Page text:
ManagementSpeak: Boy, we dodged a bullet on that one.
Translation: What’s bad isn’t that we shot ourselves in the foot. It’s how fast we reloaded and fired again.
While cleaning out old magazines I found the October issue of Darwin magazine, which published its “Fittest 50” list. Yup, there was Enron. Still, Darwin is a fine publication. Lots of others fell for Enron’s buzz, too.
Speaking of magazine articles, one by Burt Cohen in Twin Cities Business Monthly caught my eye. It wasn’t the first article I’ve seen excoriating the common business practice of placating Wall St by focusing solely on this quarter’s results no matter how much you mortgage your future, but Cohen did say it well.
Which leads us back to Enron. How? Among the many guilty parties identified in the ongoing blamefest is Wall St. Turns out that many of those analysts who insist on great this-quarter results looked at Enron in more friendly terms. Why? Their employers wanted Enron’s investment banking business, that’s why. With luck, Wall St’s analysts will lose some clout and we can all stop being deliberately stupid just to please these geniuses.
USA Today printed something useful, too: a piece by Stephanie Armour about companies that refuse to lay off employees just to make the numbers. In it she cites a study by Watson Wyatt showing, among other happy conclusions, that excellence in recruiting and retention results in increased shareholder value — nearly 8% more, in fact.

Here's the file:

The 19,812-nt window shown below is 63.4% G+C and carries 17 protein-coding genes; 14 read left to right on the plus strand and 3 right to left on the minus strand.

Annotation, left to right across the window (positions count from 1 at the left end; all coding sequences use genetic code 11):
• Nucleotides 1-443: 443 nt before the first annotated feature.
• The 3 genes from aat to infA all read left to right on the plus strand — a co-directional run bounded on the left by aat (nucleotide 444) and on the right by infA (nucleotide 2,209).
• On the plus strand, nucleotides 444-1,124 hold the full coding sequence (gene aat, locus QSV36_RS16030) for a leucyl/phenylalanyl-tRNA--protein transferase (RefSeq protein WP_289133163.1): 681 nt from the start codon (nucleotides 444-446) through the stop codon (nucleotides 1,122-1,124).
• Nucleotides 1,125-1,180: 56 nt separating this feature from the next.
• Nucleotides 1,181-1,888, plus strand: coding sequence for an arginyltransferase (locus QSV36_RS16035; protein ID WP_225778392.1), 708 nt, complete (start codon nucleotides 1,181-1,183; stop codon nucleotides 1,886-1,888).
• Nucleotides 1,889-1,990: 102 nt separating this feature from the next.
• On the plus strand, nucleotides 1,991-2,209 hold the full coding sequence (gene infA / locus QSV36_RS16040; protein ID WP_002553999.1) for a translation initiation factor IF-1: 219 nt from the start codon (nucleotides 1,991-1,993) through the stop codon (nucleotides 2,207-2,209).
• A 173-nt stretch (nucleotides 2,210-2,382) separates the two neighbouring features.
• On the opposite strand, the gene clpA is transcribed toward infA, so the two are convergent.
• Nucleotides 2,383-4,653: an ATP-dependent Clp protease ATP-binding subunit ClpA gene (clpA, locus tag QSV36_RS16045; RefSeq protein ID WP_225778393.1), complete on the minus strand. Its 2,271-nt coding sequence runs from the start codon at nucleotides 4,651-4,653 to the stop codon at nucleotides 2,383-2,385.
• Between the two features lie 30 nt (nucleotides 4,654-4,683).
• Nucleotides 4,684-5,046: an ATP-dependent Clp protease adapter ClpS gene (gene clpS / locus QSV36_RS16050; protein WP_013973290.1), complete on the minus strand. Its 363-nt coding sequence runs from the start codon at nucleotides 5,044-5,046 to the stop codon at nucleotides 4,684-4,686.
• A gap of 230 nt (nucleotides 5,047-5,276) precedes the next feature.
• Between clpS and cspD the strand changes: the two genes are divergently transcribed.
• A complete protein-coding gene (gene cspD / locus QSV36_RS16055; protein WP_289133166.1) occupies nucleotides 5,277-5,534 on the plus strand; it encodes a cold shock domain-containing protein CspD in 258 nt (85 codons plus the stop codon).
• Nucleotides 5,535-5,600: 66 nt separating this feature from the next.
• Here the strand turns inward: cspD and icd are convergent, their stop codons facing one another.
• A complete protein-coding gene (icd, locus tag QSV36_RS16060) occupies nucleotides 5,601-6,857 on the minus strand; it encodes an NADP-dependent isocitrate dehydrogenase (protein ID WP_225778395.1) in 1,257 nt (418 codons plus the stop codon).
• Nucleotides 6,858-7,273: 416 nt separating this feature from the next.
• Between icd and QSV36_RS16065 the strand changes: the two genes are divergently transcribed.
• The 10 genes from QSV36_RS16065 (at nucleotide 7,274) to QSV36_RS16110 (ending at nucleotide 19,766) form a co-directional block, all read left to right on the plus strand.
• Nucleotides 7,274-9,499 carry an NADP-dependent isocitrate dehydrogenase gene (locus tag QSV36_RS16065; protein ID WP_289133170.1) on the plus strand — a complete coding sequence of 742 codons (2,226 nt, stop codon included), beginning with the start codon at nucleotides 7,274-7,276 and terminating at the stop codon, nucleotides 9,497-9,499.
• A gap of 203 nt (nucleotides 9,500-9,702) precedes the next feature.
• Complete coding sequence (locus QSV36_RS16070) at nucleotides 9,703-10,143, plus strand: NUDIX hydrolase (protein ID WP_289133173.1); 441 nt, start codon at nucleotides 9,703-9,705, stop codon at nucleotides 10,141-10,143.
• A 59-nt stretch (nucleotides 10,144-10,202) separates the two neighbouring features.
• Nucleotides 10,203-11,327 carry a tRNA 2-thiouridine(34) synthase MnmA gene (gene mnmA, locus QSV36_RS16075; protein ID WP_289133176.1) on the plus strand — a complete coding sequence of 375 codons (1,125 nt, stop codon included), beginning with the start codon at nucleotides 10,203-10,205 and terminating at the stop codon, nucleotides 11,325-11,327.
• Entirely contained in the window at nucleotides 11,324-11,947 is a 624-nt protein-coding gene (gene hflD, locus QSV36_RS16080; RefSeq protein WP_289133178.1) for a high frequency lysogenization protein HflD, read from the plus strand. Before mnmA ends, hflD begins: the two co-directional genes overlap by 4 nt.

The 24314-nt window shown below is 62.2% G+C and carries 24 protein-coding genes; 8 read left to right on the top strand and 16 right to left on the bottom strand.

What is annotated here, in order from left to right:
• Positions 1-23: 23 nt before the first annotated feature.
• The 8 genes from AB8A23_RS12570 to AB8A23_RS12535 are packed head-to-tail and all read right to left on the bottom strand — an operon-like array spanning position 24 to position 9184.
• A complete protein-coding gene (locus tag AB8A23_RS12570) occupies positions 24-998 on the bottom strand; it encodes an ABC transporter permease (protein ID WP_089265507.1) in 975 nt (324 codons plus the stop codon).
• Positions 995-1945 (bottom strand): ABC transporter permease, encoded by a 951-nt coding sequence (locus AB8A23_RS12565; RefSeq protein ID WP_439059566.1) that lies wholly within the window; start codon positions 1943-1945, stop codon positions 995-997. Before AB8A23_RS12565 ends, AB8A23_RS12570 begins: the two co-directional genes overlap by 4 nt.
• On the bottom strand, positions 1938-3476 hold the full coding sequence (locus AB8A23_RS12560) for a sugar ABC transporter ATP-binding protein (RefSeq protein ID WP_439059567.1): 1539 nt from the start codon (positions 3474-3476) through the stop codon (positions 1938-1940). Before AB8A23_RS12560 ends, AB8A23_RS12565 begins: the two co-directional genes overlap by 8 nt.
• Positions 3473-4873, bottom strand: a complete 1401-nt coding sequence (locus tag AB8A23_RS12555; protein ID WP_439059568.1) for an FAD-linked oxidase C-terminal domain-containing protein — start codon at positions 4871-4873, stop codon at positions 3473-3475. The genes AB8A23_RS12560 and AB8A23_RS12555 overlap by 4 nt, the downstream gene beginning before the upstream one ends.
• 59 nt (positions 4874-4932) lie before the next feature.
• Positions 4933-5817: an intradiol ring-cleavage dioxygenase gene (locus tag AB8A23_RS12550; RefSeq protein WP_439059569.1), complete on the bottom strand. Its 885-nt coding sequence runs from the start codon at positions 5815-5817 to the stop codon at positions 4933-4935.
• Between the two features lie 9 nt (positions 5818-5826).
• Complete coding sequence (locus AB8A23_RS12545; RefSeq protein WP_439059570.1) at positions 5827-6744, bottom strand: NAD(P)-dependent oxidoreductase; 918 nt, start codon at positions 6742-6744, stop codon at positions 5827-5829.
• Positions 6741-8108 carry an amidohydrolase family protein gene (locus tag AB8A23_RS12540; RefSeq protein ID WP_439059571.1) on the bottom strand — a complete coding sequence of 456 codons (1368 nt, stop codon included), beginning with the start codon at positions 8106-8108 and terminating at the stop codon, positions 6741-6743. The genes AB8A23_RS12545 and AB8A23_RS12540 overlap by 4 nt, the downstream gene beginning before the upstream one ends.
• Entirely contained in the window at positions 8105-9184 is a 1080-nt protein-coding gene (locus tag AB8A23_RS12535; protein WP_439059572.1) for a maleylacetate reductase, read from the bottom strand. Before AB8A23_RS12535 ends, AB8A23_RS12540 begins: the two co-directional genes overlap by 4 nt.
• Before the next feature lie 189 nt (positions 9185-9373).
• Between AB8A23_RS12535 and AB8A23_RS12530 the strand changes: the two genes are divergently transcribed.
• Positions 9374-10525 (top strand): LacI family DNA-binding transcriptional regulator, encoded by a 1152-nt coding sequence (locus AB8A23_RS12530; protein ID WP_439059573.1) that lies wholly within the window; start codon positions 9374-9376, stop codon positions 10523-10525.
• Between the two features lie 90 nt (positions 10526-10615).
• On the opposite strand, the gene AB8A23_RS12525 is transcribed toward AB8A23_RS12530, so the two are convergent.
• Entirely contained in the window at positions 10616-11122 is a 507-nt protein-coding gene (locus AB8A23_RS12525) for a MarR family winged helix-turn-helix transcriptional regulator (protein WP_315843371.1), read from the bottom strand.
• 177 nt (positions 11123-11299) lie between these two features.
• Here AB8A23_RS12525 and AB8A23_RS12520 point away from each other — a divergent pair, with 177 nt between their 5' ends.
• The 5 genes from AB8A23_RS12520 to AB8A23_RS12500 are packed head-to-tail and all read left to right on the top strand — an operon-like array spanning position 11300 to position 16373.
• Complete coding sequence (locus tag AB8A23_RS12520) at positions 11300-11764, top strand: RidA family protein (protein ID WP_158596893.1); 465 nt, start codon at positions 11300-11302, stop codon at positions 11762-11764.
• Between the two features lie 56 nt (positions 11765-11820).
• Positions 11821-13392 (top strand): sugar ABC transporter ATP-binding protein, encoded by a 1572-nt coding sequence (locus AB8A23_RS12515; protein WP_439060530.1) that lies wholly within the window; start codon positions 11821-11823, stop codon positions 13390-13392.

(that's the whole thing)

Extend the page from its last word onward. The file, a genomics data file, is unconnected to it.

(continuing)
Back to Twin Cities Business Monthly, which profiled Joel and John Schwieters, who own eight companies in the US home construction industry. They frame and finish houses twice as fast as most construction companies, their projects lack the debris that usually litters construction sites, they’re known for exceptional quality and they’re growing by more than 20% per year.
How do they achieve these results? Unlike nearly every other construction company, they don’t subcontract their workforce. They employ their builders, paying them a regular salary, excellent benefits and a shared bonus pool. Even more interesting is that they’re expanding into their supply chain. Whereas the popular core/context theory applauds companies that prefer outsourcing any activity that’s “non-core” (that is, not a marketplace differentiator), the Schwieterses understand that controlling the supply and delivery of doors, trim and pre-built staircases, for example, will improve their margins.
I suppose I should mention they’re innovative in their use of information technology, too.